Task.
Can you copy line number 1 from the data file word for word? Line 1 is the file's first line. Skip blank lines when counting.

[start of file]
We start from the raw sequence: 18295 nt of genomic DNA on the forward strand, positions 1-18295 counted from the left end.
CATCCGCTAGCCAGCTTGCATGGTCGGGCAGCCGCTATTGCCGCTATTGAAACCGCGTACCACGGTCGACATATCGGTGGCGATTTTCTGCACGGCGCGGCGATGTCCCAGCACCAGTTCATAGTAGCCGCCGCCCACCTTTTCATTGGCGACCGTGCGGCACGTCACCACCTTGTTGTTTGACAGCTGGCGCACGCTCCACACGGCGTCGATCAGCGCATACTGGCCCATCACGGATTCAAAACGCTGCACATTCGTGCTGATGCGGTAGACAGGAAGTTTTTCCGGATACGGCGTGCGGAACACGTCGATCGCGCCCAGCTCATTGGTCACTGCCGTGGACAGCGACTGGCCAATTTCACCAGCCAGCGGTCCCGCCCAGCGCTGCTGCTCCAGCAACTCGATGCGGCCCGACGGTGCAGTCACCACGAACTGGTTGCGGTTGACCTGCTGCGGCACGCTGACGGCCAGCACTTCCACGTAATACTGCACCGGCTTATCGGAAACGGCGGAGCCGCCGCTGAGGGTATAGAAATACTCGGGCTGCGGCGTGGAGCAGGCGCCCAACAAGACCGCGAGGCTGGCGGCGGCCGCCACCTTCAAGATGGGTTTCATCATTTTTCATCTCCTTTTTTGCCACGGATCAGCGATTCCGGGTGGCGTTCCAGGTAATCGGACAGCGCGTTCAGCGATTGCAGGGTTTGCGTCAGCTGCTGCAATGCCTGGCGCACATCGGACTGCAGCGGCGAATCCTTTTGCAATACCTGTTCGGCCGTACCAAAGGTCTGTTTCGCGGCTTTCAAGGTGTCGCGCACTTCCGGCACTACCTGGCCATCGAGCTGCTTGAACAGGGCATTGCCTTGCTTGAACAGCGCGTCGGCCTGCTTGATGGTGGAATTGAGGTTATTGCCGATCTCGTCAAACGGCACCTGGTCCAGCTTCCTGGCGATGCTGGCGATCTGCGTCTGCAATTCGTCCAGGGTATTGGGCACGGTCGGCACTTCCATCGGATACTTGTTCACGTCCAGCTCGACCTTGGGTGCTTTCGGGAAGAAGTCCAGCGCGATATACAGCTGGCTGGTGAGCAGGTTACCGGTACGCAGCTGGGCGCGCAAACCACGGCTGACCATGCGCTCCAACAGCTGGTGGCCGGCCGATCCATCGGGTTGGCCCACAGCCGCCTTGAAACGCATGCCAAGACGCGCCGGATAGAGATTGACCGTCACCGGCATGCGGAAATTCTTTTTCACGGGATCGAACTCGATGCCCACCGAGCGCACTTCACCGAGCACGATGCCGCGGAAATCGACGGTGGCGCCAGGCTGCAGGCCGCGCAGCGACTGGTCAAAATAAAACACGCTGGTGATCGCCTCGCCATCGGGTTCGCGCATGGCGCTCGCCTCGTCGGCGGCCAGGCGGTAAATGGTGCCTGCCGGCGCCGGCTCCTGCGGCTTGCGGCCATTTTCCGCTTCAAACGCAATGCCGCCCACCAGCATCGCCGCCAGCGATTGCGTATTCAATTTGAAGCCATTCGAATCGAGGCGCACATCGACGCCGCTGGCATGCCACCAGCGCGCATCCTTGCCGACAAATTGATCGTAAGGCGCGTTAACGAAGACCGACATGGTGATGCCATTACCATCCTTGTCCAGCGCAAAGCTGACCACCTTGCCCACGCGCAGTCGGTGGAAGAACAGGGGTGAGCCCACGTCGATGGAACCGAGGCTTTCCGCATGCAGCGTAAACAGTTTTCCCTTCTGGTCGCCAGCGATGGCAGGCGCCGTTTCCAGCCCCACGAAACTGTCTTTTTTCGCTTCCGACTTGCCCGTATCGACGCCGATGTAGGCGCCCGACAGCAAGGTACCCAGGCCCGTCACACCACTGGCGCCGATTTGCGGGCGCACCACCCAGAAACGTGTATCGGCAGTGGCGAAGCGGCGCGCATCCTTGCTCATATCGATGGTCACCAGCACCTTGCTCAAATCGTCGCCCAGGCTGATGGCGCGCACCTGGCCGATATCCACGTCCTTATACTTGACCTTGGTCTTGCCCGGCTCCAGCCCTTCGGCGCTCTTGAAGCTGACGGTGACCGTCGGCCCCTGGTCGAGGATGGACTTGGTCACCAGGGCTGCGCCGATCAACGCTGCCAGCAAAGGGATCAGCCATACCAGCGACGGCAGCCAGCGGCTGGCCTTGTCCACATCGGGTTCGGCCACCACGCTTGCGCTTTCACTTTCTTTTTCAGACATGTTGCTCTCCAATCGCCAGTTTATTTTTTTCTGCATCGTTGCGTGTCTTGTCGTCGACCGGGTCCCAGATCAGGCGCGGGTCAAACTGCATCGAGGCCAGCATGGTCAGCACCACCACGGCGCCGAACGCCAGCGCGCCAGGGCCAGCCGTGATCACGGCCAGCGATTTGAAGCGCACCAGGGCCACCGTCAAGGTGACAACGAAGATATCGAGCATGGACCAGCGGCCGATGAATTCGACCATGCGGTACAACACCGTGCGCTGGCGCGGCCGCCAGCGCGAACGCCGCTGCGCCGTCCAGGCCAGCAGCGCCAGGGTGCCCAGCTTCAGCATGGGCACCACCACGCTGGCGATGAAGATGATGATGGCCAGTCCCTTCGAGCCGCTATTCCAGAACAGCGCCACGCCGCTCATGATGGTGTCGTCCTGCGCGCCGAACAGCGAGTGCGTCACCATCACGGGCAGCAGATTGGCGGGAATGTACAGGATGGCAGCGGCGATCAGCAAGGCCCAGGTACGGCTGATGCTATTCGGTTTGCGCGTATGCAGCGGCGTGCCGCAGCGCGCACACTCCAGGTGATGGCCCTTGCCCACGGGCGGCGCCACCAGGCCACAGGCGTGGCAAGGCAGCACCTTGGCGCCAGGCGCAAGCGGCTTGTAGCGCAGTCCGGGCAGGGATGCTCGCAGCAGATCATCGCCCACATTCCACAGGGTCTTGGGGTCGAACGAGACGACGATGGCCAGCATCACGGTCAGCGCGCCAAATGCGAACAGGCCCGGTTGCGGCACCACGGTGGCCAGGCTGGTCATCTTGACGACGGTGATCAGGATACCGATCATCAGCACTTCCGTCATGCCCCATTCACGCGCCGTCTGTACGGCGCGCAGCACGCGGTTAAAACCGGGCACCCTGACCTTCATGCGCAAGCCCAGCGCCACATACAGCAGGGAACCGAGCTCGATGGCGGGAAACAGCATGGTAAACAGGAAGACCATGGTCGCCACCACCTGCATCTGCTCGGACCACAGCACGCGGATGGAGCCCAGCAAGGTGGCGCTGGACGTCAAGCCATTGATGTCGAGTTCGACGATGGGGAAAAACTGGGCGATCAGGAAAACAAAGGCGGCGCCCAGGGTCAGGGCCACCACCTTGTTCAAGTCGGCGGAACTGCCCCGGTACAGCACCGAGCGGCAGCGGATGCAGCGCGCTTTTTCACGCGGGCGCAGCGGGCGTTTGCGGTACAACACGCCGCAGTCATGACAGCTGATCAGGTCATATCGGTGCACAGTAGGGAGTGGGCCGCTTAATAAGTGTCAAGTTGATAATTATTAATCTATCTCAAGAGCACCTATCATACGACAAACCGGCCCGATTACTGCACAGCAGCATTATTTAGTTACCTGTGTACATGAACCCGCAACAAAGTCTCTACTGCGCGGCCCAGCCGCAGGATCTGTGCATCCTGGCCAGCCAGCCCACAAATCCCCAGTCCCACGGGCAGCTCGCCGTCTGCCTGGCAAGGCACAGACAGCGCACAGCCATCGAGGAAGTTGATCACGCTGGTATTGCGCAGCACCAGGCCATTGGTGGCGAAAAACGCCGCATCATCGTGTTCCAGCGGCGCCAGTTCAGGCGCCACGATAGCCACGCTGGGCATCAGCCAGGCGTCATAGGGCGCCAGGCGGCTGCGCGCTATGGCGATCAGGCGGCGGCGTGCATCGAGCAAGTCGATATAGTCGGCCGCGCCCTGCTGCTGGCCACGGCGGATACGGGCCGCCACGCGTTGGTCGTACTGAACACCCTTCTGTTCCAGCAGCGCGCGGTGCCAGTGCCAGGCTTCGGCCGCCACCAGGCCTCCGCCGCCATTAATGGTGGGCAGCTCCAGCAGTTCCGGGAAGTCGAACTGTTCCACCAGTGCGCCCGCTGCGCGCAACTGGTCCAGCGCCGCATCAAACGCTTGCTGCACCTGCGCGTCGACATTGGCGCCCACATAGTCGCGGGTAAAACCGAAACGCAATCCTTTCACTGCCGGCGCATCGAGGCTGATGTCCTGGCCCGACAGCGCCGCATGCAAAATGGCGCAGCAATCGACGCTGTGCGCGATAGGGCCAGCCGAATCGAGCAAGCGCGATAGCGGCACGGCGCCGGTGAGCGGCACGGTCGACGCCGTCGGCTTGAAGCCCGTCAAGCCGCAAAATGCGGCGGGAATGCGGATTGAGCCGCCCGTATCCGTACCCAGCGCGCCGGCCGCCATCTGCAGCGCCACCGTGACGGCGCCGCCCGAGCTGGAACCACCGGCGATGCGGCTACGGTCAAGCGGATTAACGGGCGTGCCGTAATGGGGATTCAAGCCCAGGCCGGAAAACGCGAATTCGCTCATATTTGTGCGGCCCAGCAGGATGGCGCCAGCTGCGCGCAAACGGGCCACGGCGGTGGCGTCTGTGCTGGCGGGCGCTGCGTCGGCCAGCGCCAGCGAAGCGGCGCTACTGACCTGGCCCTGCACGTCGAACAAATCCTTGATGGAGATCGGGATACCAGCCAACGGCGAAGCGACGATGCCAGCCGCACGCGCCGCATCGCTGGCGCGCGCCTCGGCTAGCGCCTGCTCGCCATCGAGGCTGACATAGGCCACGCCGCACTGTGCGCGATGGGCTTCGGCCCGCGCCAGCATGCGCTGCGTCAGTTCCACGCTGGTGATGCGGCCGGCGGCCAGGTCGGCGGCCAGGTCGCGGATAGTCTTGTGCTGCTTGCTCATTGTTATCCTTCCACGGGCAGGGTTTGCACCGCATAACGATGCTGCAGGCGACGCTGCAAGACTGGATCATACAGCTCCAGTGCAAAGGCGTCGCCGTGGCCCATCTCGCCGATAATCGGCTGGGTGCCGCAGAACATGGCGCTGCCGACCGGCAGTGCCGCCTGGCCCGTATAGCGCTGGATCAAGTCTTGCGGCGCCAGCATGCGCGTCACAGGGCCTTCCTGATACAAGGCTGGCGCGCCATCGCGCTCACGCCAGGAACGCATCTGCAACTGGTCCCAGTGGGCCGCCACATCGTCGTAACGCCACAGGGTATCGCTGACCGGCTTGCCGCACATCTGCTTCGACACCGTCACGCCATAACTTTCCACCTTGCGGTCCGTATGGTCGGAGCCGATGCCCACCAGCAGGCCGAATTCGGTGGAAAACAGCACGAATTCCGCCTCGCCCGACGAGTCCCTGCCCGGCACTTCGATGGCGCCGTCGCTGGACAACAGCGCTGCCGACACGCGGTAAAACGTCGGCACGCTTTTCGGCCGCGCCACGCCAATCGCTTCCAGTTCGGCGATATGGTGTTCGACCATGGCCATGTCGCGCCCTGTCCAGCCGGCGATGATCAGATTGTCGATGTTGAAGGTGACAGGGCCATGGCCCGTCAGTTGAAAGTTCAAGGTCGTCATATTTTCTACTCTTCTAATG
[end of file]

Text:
We start from the raw sequence: 18295 nt of genomic DNA on the forward strand, positions 1-18295 counted from the left end.